a woman questioning if her childhood games count as lack of exercise

Lack of Regular Exercise

Last updated: March 2022

Last time in "Rogue Genes or Personal Responsibility?," we heard how exercise, although an essential component in the lives of her parents, was a bit of an effort for Posy. Here, we explore further the possible causative effects of a lack of regular exercise.

Childhood sports

From childhood until she gave birth, Posy was sparky, agile, and lively. With her slight frame, competitive spirit, natural grace, and determination to please, she tended to score highly or win.

Posy's dad loved sport above any other activity. He made sure his young daughters could catch a ball, shoot a goal, avoid hitting each other's faces in French cricket, spin a killer ping pong ball, and sink a golf putt.

He taught them how to strike the skittles, sink a billiards or snooker ball (with the cue behind one's back and without tearing the baize), ice skate gracefully without falling over, control a spirited horse, and to be passably good at most sociable sports.

An experiment

Consequently, Posy felt pretty confident in most new endeavors. She certainly never felt feeble. She could sprint when necessary. She was plucky, fairly adventurous and she could lift heavy objects, so she considered herself to be strong.

Using Posy’s sister as the "control" in this virtual experiment, it is perhaps odd that neither of the girls cared much for or excelled in team sports.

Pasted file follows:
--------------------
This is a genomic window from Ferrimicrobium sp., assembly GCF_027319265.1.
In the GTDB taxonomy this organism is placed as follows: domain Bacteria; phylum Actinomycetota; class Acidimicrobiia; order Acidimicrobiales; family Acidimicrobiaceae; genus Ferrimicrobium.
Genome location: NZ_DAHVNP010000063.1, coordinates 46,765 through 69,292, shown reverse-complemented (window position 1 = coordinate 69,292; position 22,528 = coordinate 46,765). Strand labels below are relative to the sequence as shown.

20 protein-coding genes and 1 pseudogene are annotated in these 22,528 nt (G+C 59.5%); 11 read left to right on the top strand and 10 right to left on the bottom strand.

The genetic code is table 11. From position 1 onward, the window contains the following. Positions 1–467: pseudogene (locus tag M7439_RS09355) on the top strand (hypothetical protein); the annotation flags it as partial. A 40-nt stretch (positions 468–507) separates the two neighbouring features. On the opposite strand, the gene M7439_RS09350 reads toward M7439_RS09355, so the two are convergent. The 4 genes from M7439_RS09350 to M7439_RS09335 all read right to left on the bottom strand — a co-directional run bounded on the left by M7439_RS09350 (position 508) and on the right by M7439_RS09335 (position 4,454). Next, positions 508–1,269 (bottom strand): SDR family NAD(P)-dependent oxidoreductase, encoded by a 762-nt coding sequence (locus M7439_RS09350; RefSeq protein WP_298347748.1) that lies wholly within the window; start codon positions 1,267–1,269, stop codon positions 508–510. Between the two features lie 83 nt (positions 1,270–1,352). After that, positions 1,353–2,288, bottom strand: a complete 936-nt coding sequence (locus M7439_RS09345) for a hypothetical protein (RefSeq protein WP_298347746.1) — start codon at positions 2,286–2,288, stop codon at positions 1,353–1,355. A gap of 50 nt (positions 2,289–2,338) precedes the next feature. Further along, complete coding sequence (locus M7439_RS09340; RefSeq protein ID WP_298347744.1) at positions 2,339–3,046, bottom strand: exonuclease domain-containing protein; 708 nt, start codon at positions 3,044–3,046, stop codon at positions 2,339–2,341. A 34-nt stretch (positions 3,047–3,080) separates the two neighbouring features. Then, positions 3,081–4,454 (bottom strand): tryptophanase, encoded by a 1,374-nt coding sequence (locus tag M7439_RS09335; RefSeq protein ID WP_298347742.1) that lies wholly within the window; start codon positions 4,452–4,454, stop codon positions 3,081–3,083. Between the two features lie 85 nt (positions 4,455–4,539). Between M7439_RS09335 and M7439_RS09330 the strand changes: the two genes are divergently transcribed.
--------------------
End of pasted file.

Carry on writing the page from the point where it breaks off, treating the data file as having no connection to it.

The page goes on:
Yes, they both played tennis and could swim well enough. However, by the end of their schooldays, her sister's incredible brain preferred to win at cards, quizzes, and complex puzzles. Posy still loved to dance, and was fairly good at tennis.

Active in her early years

Thus we see that Posy's formative years encouraged her to be active. So, when and why did Parkinson's begin to creep in? Was it a rogue gene? Had a Parkinson's gene been waiting in the wings for generations to catch out a lazy member of the family?

Posy's sister developed other problems, but Posy is the only Parkie and that is the only illness we are considering here.

Does this difference in outcome support the theory that diet may be more of a factor in the onset of Parkinson's than exercise? After all, Posy's sister exercised much less as an adult than Posy, but her diet contained more protein.

She looked healthy

What might have happened had a clever doctor spotted a link between all the minor ailments which caused Posy to visit repeatedly from her 40s onwards?

Each individual issue (digestive problems, carpal tunnel, depression, migraine, trapped nerves, frozen shoulder etc.) was treated, but nobody put together all the symptoms into one big picture.

Posy just didn't "look unwell enough" to have a disease such as Parkinson's! Her high-adrenaline, slim figure, well-groomed appearance, and intelligent and pleasant chat never drove anyone to worry too much about her health (even though her energy level was depleting dreadfully.)

Unexpected disease

After all, Posy’s family were generally very healthy, and lived to ripe old ages. Posy had never tried an illegal substance, never smoked, and was not a big eater (apart from chocolate!)

Why on earth should there be a sinister reason for all these minor conditions? Even though Posy herself began to wonder, her actual medical notes state, "I reassured this young lady that she definitely does not present as having Parkinson's."

It would never have occurred to anyone that Posy would be struck down with a mobility disease such as Parkinson’s.

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